I just put a resource list together for my Goal Getting workshop and thought, this is a pretty valuable list, I should share it…
If you’re like me and saving time is everything, I got you with those quick click-through Amazon links:
If you’d like a bit more information about each of these titles, carry on for slightly more context on and notes from the 15 best books for goal setting and productivity-minded individuals.
The One Thing - Jay Papasan + Gary Keller
I’ve read this book more than any others on the list — at least three or four times — and whenever I am struggling to focus, it’s the one I come back to. The authors ask a valuable question, which apply in so many circumstances: “What is the one thing I can do such that everything else will become easier or unnecessary? This book taught me to learn how to say no so I can do fewer things, better. It taught me the importance of time blocking to get my most important work done, and how to use the domino effect to grow motivation and reach.
The Four Tendencies - Gretchen Ruben
To be honest, I breezed through this book because it felt fluffy and repetitive. BUT — the concept was eye-opening and useful for personal discovery. It answers the question, how do you respond to expectations, both internal and external. By understanding this, we “can make better decisions, meet deadlines, meet our promises to ourselves, suffer less stress, and engage more deeply with others.” If you’re short on time, I recommend heading over to https://quiz.gretchenrubin.com/ to take the test + read about the different tendencies.
Measure What Matters - John Doerr
Hi, the author’s name is basically ‘doer’ and he wrote a book on productivity! I’m going to pay attention. People who record their goals and measure weekly progress are significantly more likely to achieve their goals. Besides the fact that this book feeds my nerdy craving for data and totally validates it, I love the push to set harder, higher goals. Those who set higher goals may not reach them as often, but studies show subjects with stretch goals are more productive, motivated, and engaged. Want harder goals? Ask harder questions.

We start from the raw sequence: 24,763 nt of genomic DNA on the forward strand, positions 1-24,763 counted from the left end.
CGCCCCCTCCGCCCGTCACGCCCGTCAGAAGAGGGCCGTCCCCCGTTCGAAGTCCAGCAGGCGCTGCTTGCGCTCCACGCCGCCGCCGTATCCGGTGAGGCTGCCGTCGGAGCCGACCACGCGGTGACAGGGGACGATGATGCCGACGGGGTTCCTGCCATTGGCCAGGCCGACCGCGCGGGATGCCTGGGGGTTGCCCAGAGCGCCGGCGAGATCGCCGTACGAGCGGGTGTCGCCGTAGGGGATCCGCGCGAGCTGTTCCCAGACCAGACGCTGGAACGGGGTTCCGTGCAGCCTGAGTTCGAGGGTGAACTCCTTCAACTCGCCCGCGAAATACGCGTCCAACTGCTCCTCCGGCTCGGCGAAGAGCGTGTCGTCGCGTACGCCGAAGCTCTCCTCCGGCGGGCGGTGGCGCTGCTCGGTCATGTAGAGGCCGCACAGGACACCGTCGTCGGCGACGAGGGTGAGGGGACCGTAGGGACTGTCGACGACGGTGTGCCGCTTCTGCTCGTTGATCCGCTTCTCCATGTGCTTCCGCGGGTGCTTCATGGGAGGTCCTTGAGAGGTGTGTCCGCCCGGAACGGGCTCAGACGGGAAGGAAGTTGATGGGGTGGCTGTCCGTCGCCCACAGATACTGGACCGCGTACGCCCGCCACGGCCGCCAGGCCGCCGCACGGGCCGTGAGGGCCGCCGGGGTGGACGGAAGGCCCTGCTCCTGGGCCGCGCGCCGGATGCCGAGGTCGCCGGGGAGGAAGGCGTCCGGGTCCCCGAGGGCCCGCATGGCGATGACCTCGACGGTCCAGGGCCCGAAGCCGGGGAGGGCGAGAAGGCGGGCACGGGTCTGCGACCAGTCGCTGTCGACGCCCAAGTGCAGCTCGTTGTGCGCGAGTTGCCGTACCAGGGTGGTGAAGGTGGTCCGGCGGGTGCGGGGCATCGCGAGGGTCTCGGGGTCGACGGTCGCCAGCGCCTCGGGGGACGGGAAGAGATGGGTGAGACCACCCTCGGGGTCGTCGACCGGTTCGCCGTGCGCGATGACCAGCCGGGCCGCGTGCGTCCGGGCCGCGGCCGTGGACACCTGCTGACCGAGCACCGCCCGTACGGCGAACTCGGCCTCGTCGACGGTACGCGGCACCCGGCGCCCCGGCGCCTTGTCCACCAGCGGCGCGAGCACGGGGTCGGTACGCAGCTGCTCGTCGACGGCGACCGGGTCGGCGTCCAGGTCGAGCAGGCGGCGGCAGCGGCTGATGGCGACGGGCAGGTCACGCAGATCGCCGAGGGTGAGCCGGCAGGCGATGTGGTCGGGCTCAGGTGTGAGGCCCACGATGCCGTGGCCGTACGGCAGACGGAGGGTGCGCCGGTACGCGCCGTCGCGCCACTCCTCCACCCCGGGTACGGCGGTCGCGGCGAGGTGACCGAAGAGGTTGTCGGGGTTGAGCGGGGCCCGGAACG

12 Week Year - Brian P. Moran and Michael Lennington
This is another one that I breezed through with a “yeah, yeah” mentality, but I really liked how the authors emphasized the importance of splitting goals up into smaller, more manageable chunks of time. It bothered me that they presented the 12 Week Year as a novel concept (hi, have you heard of quarters?!), but I appreciate the push to make bigger commitments in a shorter amount of time and to have the courage to measure your results.
Procrastinate on Purpose - Rory Vaden
One of my all-time favorite quotes comes from this book: “Work double time part time for free time full time.” This book is also full of reminders to say no to things that are not crucial, and figure out what else you can delegate. Being a strong leader and leveraging other people’s skills is a great way to get more done!
Take the Stairs - Rory Vaden
If you want to know what a person believes in, check their calendar and their checkbook. How they spend their time and their money is an accurate indicator of what they believe in. This is a quick read that encourages you to take the time to develop discipline and habits that will benefit you in the long run.
Smarter Faster Better - Charles Duhigg
Similar to most of the books on this list, Duhigg suggests setting stretch goals weekly with 3-4 results you want to create. He explains that our goals explain our mental models and we tell ourselves stories about what we expect to see and the good news is, we create our reality, so see the future play out the way you want it to. He lays out a pretty straightforward formula: set big goals, figure out what needs to happen first, determine obstacles and distractions and how you will overcome them, and take action.